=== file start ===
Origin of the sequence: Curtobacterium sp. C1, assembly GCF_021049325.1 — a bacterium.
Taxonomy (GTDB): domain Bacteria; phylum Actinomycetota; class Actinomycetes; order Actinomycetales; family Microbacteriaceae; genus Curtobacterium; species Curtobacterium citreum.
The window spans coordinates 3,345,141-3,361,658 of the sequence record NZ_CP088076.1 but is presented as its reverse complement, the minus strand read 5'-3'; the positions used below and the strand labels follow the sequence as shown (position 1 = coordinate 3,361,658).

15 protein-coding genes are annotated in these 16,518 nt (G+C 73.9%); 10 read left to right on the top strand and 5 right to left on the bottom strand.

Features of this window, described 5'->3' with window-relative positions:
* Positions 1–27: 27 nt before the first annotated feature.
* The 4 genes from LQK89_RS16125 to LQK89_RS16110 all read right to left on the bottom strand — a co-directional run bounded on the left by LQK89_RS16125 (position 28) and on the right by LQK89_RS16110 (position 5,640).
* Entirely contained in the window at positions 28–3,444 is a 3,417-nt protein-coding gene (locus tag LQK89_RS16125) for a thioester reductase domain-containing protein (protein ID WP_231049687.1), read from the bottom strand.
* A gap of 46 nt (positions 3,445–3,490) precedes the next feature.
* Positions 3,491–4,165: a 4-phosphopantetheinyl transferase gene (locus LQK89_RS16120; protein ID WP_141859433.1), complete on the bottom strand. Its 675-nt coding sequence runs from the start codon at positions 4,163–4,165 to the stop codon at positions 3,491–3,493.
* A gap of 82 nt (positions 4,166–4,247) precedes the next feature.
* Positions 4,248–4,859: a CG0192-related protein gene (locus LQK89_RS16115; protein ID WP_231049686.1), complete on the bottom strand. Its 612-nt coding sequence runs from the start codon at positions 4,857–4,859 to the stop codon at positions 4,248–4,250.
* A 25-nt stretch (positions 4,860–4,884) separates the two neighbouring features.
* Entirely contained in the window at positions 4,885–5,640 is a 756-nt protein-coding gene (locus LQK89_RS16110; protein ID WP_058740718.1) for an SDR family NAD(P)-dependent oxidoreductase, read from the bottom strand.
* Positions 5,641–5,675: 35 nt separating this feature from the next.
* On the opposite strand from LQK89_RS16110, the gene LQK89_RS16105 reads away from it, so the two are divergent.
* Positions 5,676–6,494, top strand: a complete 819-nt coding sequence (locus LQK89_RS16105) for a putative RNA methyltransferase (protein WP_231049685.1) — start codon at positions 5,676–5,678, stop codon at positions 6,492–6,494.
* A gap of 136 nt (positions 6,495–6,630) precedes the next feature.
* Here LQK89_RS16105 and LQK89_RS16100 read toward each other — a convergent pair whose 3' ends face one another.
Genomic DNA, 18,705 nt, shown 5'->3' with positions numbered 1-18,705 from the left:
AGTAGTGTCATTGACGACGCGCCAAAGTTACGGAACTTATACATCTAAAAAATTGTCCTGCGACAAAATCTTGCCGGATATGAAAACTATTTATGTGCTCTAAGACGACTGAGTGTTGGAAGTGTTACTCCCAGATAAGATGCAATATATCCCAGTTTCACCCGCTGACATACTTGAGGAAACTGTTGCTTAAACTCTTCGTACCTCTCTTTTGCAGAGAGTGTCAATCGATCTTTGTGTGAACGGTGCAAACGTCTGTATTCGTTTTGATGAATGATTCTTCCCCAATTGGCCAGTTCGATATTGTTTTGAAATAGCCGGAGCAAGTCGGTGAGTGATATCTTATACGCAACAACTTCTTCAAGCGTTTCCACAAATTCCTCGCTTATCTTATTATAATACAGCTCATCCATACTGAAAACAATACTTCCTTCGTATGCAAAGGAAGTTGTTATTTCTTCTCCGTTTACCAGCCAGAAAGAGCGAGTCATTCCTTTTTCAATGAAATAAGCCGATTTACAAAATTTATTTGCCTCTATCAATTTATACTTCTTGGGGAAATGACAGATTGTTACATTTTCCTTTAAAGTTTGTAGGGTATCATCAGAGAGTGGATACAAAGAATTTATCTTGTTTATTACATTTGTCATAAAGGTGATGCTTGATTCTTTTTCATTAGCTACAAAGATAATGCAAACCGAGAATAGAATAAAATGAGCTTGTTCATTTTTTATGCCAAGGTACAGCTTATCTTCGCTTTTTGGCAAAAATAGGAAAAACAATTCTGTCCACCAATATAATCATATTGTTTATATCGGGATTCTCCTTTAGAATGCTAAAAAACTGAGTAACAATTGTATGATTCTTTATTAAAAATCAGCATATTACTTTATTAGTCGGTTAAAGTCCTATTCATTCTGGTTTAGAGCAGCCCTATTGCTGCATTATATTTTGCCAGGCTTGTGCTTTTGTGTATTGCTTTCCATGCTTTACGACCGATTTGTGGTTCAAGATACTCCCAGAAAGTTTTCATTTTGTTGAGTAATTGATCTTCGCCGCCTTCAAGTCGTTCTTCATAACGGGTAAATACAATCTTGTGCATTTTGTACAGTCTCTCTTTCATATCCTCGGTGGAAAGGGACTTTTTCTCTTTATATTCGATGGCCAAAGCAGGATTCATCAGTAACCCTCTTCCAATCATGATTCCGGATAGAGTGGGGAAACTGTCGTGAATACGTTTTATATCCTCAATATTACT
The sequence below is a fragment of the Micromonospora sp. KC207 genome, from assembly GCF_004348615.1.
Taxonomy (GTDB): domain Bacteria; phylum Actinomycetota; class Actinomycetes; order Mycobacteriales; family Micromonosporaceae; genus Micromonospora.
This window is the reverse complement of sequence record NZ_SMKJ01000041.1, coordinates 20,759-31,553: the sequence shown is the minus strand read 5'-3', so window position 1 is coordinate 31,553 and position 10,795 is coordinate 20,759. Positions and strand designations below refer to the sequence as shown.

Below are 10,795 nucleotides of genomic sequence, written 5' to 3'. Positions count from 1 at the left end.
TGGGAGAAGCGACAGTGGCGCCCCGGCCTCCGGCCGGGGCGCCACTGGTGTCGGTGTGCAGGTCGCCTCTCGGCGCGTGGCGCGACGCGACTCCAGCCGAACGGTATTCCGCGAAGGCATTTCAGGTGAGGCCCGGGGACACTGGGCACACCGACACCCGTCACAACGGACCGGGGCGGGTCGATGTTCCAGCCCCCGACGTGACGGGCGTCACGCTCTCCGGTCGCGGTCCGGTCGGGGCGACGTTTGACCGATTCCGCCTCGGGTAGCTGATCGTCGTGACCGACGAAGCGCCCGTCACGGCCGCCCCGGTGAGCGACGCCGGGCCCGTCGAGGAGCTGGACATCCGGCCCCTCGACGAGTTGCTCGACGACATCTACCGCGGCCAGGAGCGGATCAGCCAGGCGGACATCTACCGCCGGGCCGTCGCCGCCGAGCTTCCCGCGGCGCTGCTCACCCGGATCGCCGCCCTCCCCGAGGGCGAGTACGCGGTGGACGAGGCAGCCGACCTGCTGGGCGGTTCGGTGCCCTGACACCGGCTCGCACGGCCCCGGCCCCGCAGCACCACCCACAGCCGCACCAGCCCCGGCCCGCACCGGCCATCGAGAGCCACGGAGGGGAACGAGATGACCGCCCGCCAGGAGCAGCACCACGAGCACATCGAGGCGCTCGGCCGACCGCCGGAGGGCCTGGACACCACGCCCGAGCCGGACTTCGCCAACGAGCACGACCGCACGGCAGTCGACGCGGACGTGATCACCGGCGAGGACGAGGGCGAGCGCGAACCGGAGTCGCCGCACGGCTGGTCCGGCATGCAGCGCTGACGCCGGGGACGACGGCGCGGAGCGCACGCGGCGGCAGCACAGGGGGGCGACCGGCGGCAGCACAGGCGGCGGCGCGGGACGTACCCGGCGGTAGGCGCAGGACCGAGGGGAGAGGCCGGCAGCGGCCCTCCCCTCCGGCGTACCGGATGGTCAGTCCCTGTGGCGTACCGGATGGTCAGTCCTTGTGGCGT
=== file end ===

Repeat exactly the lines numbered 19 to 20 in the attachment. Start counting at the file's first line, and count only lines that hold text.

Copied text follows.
* Here LQK89_RS16105 and LQK89_RS16100 read toward each other — a convergent pair whose 3' ends face one another.
Genomic DNA, 18,705 nt, shown 5'->3' with positions numbered 1-18,705 from the left: